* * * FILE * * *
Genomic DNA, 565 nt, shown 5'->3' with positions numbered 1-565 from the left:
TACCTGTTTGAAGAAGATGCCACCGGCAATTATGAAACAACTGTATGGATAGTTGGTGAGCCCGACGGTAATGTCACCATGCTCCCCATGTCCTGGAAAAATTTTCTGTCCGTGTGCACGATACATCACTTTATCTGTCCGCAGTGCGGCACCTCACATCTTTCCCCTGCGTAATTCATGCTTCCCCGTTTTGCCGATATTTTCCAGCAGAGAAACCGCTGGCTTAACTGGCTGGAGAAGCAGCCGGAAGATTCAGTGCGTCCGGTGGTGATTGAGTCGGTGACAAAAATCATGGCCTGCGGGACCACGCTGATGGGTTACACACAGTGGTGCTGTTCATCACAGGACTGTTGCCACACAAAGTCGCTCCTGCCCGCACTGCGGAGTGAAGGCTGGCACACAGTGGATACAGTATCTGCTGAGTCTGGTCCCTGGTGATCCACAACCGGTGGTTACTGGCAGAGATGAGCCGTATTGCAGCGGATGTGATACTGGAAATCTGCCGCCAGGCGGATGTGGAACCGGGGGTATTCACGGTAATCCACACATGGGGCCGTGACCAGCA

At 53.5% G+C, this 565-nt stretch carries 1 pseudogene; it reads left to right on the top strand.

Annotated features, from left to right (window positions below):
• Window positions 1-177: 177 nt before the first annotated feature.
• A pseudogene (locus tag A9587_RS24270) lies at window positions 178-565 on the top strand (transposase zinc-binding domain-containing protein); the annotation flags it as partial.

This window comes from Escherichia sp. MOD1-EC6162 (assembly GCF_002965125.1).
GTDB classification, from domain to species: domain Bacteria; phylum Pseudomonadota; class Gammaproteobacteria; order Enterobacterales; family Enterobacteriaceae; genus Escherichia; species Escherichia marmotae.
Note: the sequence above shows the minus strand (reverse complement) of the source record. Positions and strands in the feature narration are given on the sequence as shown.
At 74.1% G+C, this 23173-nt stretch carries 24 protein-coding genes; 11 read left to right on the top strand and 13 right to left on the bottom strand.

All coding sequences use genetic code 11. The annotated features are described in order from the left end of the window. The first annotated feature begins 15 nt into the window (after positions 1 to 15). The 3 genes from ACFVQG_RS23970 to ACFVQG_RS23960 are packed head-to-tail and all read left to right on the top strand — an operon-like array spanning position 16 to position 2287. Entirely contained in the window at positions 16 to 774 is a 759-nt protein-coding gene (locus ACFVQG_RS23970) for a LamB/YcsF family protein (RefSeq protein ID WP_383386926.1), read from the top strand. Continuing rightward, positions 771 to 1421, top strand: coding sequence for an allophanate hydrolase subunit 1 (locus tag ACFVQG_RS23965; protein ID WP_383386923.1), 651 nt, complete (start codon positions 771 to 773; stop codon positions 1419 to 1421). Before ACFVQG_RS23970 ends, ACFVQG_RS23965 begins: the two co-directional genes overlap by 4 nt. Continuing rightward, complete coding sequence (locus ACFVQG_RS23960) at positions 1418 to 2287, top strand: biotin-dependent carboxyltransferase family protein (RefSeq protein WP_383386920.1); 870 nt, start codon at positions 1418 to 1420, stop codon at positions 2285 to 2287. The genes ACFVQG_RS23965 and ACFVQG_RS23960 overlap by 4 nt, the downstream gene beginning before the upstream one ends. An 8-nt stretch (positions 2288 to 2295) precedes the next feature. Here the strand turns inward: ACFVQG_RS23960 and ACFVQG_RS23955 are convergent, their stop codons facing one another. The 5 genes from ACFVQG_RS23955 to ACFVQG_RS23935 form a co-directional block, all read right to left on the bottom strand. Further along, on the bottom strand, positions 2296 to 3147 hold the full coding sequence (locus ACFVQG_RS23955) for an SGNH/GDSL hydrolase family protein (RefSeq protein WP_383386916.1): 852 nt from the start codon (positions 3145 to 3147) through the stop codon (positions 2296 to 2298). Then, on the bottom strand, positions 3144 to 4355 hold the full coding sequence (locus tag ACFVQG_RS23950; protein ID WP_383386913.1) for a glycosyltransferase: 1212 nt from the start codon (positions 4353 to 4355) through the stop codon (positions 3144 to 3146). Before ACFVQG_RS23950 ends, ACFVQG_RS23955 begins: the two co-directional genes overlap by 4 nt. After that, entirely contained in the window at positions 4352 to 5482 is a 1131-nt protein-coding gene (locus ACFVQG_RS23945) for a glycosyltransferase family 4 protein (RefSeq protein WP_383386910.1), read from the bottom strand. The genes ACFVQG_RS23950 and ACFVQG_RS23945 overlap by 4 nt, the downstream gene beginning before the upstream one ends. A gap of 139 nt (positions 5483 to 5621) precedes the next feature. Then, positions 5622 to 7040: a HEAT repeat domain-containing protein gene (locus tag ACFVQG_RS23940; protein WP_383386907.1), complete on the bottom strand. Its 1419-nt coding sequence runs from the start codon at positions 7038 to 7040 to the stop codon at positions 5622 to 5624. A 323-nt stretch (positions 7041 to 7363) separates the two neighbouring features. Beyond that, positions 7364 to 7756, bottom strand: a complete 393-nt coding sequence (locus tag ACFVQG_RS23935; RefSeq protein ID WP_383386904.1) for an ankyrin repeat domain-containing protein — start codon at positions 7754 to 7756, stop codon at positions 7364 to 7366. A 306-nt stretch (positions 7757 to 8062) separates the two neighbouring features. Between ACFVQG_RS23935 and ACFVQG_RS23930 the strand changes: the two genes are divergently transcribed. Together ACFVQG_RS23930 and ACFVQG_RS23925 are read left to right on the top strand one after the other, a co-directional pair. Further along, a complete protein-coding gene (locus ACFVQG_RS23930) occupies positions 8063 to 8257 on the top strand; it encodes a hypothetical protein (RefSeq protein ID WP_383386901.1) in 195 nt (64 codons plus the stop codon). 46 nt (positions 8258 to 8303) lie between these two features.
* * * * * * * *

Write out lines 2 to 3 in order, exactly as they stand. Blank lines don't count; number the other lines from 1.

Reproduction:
TACCTGTTTGAAGAAGATGCCACCGGCAATTATGAAACAACTGTATGGATAGTTGGTGAGCCCGACGGTAATGTCACCATGCTCCCCATGTCCTGGAAAAATTTTCTGTCCGTGTGCACGATACATCACTTTATCTGTCCGCAGTGCGGCACCTCACATCTTTCCCCTGCGTAATTCATGCTTCCCCGTTTTGCCGATATTTTCCAGCAGAGAAACCGCTGGCTTAACTGGCTGGAGAAGCAGCCGGAAGATTCAGTGCGTCCGGTGGTGATTGAGTCGGTGACAAAAATCATGGCCTGCGGGACCACGCTGATGGGTTACACACAGTGGTGCTGTTCATCACAGGACTGTTGCCACACAAAGTCGCTCCTGCCCGCACTGCGGAGTGAAGGCTGGCACACAGTGGATACAGTATCTGCTGAGTCTGGTCCCTGGTGATCCACAACCGGTGGTTACTGGCAGAGATGAGCCGTATTGCAGCGGATGTGATACTGGAAATCTGCCGCCAGGCGGATGTGGAACCGGGGGTATTCACGGTAATCCACACATGGGGCCGTGACCAGCA

At 53.5% G+C, this 565-nt stretch carries 1 pseudogene; it reads left to right on the top strand.